Molecular Biophysics Faculty and Research
Program faculty have diverse backgrounds and interests, ranging from mathematics and theoretical physics to neurobiology and genetics.
Research in the Molecular Biophysics Graduate Program is highly interdisciplinary, comprising faculty drawn from the departments of Biophysics, Pharmacology, Physiology, Cell Biology, Neuroscience, Radiology, Obstetrics and Gynecology, and others. A list of faculty with their research interests is given below.
William Henne, Ph.D.
Research Interests: Molecular Mechanisms of Membrane Sculpting; formation and dynamics of inter-organelle membrane contact sites (MCSs) in human health and disease
Ryan Hibbs, Ph.D.
Research Interests: Ion channel structure-function, membrane protein structural biology
Khuloud Jaqaman, Ph.D.
Research Interests: Quantitative single-molecule imaging of receptor organization and signaling; linking molecular and cellular behavior across multiple scales; computational image analysis and data multiplexing
Qiu-Xing Jiang, Ph.D.
Research Interests: Structure and function of large membrane assemblies, including ion channels and transporters using electron cryo-microscopy and crystallographic analysis to generate 3D structures and perform functional studies in in vitro or& in vivo systems
Xin Liu, Ph.D.
Research Interests: Roles of chromatin and nuclear organization in transcriptional regulation; structural and biochemical studies of chromatin dynamics during transcriptional activation and repression.
Xuelian (Sue) Luo, Ph.D.
Research Interests: Protein structure determination by nuclear magnetic resonance (NMR); protein folding; cell cycle checkpoints and cancer
Ralph P. Mason, Ph.D.
Research Interests: Development of novel techniques for prognostic radiology with emphasis on tumor oxygenation, pH, and efficacy of gene therapy; nuclear magnetic resonance, bioluminescence, PET and SPECT
Matthew Merritt, Ph.D.
Research Interests: Understanding metabolic flux in living systems using stable isotope tracer technology. In addition, development of hardware for Dynamic Nuclear Polarization, a method for enhancing magnetic resonance signals by factors of 10000 or greater.
Michael Reese, Ph.D.
Research Interests: Biochemistry; Biophysics; Cell signaling, kinases, pseudokinases; Host-pathogen interaction; co-evolution; Immunology; Structural biology
Kimberly Reynolds, Ph.D.
Research Interests: Statistical analysis and rational design of cellular systems
Luke Rice, Ph.D.
Research Interests: Integrating structure, kinetics, and computation to understand the molecular determinants and regulatory mechanisms of microtubule dynamics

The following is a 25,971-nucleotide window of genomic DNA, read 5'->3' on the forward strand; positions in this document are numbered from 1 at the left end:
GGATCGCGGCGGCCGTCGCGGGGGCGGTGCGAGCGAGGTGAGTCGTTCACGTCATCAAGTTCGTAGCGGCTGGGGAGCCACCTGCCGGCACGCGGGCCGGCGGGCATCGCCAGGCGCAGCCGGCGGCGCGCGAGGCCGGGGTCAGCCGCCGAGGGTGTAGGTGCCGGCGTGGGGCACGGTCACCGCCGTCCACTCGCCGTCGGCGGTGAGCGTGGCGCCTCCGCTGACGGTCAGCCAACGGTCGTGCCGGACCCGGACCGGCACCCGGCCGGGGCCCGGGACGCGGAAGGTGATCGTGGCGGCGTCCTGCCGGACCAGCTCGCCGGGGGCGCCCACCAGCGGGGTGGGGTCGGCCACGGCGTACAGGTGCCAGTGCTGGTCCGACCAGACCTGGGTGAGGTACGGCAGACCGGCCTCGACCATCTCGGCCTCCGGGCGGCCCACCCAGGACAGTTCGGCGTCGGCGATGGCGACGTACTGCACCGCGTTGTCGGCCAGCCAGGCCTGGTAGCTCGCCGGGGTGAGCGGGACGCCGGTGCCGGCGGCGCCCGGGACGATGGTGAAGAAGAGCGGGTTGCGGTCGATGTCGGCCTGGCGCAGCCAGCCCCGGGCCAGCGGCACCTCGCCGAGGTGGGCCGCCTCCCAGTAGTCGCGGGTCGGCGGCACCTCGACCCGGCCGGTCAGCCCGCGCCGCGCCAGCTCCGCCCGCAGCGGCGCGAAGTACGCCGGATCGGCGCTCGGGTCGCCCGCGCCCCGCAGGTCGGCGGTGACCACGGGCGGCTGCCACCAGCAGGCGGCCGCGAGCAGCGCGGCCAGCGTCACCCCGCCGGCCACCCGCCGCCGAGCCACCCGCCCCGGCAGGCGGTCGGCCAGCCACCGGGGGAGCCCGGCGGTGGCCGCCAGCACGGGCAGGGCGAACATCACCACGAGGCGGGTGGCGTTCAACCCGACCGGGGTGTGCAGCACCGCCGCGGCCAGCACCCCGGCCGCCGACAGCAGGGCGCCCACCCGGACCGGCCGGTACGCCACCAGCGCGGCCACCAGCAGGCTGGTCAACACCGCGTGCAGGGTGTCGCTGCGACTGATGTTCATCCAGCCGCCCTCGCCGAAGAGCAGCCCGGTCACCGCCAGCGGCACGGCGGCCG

Michael K. Rosen, Ph.D.
Research Interests: Structural, biochemical, and cell biological mechanisms of signal transduction that control the actin cytoskeleton
Elliott Ross, Ph.D.
Research Interests: Mechanisms of G-protein signaling; amplification, selectivity, response timing; structure/function of GTPase-activating proteins and associated receptors
Sandra Schmid, Ph.D.
Research Interests: Mechanisms governing and regulation of clathrin-mediated endocytosis, structure and function of the GTPase dynamin
Yang Xie, Ph.D.
Research Interests: Processing and analysis of high throughput data; false discovery rate estimation; integrated analysis methodology; Bayesian analysis methodology; design and analysis of clinical trials
Hong Zhang, Ph.D.
Research Interests: Structural enzymology; NAD biosynthesis and regulation; structure-based drug design
Xuewu Zhang, Ph.D.
Research Interests: Biochemical and Structural studies of regulation mechanisms for signaling proteins, especially receptor-mediated signaling pathways in neuron development and axonal guidance
These faculty members do not accept graduate students. They participate in teaching, co-mentoring, exam and dissertation committees, and all other program responsibilities.
Dominika Borek, Ph.D.
Research Interests: Eukaryotic chromatin organization, mutational rates and spectra, biological signals and noise
Chad Brautigam, Ph.D.
Research Interests: Basic processes in living organisms at atomic level, using X-ray crystallography, analytical ultracentrifugation, isothermal titration calorimetry, and other biophysical techniques
Diana R. Tomchick, Ph.D.
Research Interests: Basic processes in living organisms at atomic level using X-ray crystallography, NMR spectroscopy, and other biophysical techniques